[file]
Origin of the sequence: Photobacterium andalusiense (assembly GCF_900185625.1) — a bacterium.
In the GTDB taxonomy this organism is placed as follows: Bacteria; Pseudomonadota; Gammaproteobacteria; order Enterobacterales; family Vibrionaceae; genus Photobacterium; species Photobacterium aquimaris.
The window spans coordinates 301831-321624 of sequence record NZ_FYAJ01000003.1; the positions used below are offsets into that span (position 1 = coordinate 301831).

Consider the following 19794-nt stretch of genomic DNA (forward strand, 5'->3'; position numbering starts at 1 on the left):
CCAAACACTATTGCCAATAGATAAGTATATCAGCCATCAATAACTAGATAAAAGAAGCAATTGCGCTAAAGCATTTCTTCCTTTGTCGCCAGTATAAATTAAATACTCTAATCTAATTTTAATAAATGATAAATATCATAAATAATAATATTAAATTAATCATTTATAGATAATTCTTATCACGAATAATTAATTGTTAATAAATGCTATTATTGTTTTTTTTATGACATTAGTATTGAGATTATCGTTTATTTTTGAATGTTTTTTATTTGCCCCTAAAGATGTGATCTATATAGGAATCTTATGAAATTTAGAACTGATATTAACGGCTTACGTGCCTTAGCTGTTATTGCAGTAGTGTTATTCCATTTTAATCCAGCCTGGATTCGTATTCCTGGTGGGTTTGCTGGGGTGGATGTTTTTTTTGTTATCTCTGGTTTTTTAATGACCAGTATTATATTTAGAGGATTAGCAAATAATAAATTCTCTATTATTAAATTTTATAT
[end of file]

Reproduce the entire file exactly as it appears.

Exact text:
Origin of the sequence: Photobacterium andalusiense (assembly GCF_900185625.1) — a bacterium.
In the GTDB taxonomy this organism is placed as follows: Bacteria; Pseudomonadota; Gammaproteobacteria; order Enterobacterales; family Vibrionaceae; genus Photobacterium; species Photobacterium aquimaris.
The window spans coordinates 301831-321624 of sequence record NZ_FYAJ01000003.1; the positions used below are offsets into that span (position 1 = coordinate 301831).

Consider the following 19794-nt stretch of genomic DNA (forward strand, 5'->3'; position numbering starts at 1 on the left):
CCAAACACTATTGCCAATAGATAAGTATATCAGCCATCAATAACTAGATAAAAGAAGCAATTGCGCTAAAGCATTTCTTCCTTTGTCGCCAGTATAAATTAAATACTCTAATCTAATTTTAATAAATGATAAATATCATAAATAATAATATTAAATTAATCATTTATAGATAATTCTTATCACGAATAATTAATTGTTAATAAATGCTATTATTGTTTTTTTTATGACATTAGTATTGAGATTATCGTTTATTTTTGAATGTTTTTTATTTGCCCCTAAAGATGTGATCTATATAGGAATCTTATGAAATTTAGAACTGATATTAACGGCTTACGTGCCTTAGCTGTTATTGCAGTAGTGTTATTCCATTTTAATCCAGCCTGGATTCGTATTCCTGGTGGGTTTGCTGGGGTGGATGTTTTTTTTGTTATCTCTGGTTTTTTAATGACCAGTATTATATTTAGAGGATTAGCAAATAATAAATTCTCTATTATTAAATTTTATAT